How to take care of your teeth

Lesotho Times - - Health -

TAK­ING care of your pearly whites isn’t rocket sci­ence, but it’s easy to slip into habits that could cause heartache — er, toothache — in the long run. We got the lat­est on giv­ing your teeth the TLC they need from two New York City pros: Alice Lee, DDS, an as­sis­tant pro­fes­sor in the Depart­ment of Den­tistry for Mon­te­fiore Health Sys­tem, and Ali­son New­gard, DDS, an as­sis­tant pro­fes­sor of clin­i­cal den­tistry at Columbia Univer­sity Col­lege of Den­tistry, will clue you in on where you could be go­ing wrong. Mul­ti­task­ing while you brush Ev­ery minute in the morn­ing feels pre­cious, so it’s tempt­ing to brush your teeth in the shower or while scrolling through your Twit­ter feed. “To each his own,” says Dr New­gard, “but I pre­fer pa­tients to be in front of a mir­ror, over the sink; you can be sure to hit all the sur­faces of your teeth, and you’ll do a more thor­ough job when you’re not dis­tracted.” Bet­ter to leave the bath­room a few min­utes later hav­ing given proper at­ten­tion to each step of your prep. Over­clean­ing your tooth­brush Think­ing about run­ning your brush through the dish­washer or zap­ping it in the mi­crowave to dis­in­fect it? Think again: While we’ve all seen those sto­ries about tooth­brushes har­bour­ing gross bac­te­ria, the CDC says there’s no ev­i­dence that any­one has ever got­ten sick from their own tooth­brush. Just give your brush a good rinse with reg­u­lar old tap wa­ter, let it air-dry, and store it up­right where it’s not touch­ing any­one else’s brush. More dras­tic clean­ing mea­sures may dam­age your brush, the CDC notes, which de­feats its pur­pose. Us­ing so­cial me­dia as your den­tist The web is full of weird and (seem­ingly) won­der­ful DIY den­tal tips that can hurt much more than they’ll help. Read our lips: Don’t even go there. “I’ve heard of pa­tients who go on Pin­ter­est and find ways to whiten their teeth there — by swish­ing with straight per­ox­ide, for ex­am­ple—which are not good for their teeth,” Dr New­gard says. “Use ap­proved prod­ucts that have been tested.” (An­other on­line tip to skip: try­ing to close up a gap in your teeth with DIY rub­ber band braces.)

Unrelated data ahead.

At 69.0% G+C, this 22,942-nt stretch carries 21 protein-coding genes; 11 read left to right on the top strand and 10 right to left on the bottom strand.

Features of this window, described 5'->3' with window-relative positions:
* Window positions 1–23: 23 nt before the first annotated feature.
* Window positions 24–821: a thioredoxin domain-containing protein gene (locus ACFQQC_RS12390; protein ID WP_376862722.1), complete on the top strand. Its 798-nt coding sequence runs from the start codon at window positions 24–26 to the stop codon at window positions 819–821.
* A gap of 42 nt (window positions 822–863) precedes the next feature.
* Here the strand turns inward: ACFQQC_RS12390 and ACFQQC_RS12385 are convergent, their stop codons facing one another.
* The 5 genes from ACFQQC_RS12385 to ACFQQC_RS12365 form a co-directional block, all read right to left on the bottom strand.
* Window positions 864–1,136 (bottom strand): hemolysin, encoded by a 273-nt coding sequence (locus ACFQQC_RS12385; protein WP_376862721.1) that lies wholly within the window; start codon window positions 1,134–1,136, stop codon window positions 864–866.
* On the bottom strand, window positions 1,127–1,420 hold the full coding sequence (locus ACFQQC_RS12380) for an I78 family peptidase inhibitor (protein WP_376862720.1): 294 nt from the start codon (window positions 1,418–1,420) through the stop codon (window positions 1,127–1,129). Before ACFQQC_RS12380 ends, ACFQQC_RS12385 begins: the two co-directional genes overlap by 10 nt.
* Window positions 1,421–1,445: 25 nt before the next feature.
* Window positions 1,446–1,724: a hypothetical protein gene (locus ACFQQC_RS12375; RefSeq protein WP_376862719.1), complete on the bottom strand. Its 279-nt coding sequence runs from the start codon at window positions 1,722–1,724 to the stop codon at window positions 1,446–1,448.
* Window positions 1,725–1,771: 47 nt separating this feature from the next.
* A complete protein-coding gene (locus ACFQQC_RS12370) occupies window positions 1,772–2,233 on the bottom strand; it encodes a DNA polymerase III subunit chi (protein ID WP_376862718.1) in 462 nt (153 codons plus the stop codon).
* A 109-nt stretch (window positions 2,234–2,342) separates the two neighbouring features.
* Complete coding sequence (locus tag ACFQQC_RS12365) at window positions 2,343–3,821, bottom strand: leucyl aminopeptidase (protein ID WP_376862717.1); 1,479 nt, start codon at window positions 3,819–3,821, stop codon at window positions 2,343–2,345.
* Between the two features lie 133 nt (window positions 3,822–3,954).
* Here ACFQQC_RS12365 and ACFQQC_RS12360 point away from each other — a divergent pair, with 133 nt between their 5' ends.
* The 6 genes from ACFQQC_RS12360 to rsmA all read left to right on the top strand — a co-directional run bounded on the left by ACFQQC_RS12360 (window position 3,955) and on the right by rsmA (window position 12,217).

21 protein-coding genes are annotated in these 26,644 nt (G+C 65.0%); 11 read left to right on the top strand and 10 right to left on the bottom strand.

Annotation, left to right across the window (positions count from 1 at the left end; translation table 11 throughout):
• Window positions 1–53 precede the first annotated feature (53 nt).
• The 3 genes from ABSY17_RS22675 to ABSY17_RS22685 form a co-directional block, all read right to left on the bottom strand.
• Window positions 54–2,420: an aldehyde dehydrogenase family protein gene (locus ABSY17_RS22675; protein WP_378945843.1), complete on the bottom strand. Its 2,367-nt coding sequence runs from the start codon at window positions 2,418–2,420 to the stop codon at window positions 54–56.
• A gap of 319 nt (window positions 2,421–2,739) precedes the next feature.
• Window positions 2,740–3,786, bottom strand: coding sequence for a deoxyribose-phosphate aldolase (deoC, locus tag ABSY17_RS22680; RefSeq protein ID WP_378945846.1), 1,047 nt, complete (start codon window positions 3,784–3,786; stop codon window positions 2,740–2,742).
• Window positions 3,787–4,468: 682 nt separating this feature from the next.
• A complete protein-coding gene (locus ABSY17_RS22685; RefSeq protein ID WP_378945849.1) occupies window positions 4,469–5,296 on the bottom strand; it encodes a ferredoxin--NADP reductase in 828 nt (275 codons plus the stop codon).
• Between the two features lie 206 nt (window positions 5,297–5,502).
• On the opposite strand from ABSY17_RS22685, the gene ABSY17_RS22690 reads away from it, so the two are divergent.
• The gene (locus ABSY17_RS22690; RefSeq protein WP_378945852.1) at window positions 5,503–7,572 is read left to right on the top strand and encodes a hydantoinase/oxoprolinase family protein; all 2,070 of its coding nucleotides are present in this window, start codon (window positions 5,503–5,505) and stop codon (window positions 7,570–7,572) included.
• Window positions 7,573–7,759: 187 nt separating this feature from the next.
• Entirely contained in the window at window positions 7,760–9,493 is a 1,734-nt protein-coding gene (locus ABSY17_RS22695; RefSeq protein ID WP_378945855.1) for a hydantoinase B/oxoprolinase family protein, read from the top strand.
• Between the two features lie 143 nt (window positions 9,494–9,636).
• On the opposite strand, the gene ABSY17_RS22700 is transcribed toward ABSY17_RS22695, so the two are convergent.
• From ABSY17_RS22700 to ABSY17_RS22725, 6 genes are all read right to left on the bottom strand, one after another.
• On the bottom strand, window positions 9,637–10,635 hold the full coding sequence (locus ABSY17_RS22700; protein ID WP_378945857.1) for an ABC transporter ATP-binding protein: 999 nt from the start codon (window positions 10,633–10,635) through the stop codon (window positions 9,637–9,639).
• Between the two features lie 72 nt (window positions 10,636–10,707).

Stor­ing your wet tooth­brush in a travel case

It’s im­por­tant to stow your brush some­where san­i­tary be­fore you tuck it into your lug­gage for a trip — and equally im­por­tant to set it free once you un­pack. “Bac­te­ria thrives in moist en­vi­ron­ments,” says Dr Lee. “While you should use a cover or case dur­ing trans­port, make sure you take your tooth­brush out and al­low it to air dry when you reach your des­ti­na­tion.” No standup holder in your ho­tel room? If you’ve got a cup for drink­ing wa­ter, that’ll do just fine.

Hang­ing on to tongue or lip pierc­ing

Self-ex­pres­sion is well and good, but when it takes the form of a tongue bar­bell or lip ring, it can come at a high price. “I’ve treated pa­tients who frac­tured or chipped their teeth from bit­ing on their pierc­ings,” Dr Lee says. “I’ve also had pa­tients with gum re­ces­sion and other soft-tis­sue in­juries from their pierc­ing rub­bing against ten­der ar­eas of the mouth.” Had your pierc­ing for ages with no trou­ble, you say? Just wait: Stud­ies have shown that your risk of den­tal prob­lems from tongue and lip pierc-

that ings gets worse the longer you have them. Drink­ing ap­ple cider vine­gar Ac­cord­ing to as­sorted Hol­ly­wood celebri­ties and nat­u­ral health ex­perts, drink­ing un­fil­tered ap­ple-cider vine­gar can have nearmirac­u­lous ef­fects on your in­sides. Re­search doesn’t sup­port those claims, but den­tists are sure of one thing: The acetic acid in the vine­gar is ter­ri­ble for your tooth enamel. When it comes down­ing ACV (as pro­po­nents call it), Dr New­gard says, even a good rinse with wa­ter af­ter­ward might not mit­i­gate the quaff’s po­ten­tial dam­age: “I just think you shouldn’t use it at all.” (Our sug­ges­tion: In­stead of drink­ing ap­ple cider vine­gar straight, try it in a vinai­grette, or use it to soothe sun­burn or get chlo­rine out of your hair.) Ditch­ing your re­tainer If you once had braces, whether as a teen or as an adult, it’s smart to keep wear­ing your re­tainer for as long as your or­tho­don­tist rec­om­mends — which may mean sev­eral nights a week, for­ever. “A pa­tient will have per­fect teeth from braces,” Dr New­gard says, “and then they won’t wear a re­tainer at night and their teeth will shift and they’ll be un­happy all over again.” Honor thy ado­les­cent self, and keep those teeth in line for good. (Got a fixed re­tainer? Be sure to keep the de­vice clean: “They can be plaque traps,” Dr New­gard says.)

Brush­ing morn­ing OJ

Like to start your day with a glass of orange juice — or oh-so-trendy lemon wa­ter? Brush­ing right af­ter­ward can wear away your enamel. “The acidic en­vi­ron­ment weak­ens the teeth enamel and ero­sion can oc­cur dur­ing this vul­ner­a­ble pe­riod,” Dr Lee says, “so neu­tral­ize your mouth first by drink­ing milk or wa­ter, or rins­ing with a bak­ing soda so­lu­tion — or just wait­ing 30 min­utes.” The same goes for vom­it­ing, Dr Lee says, since that’s acidic, too. (Gross but true!) If you’ve thrown up, be sure to rinse be­fore scrub­bing out your mouth. — Ya­hoo Health


af­ter your

Ditch th­ese bad habits to get stronger teeth and a bet­ter smile.

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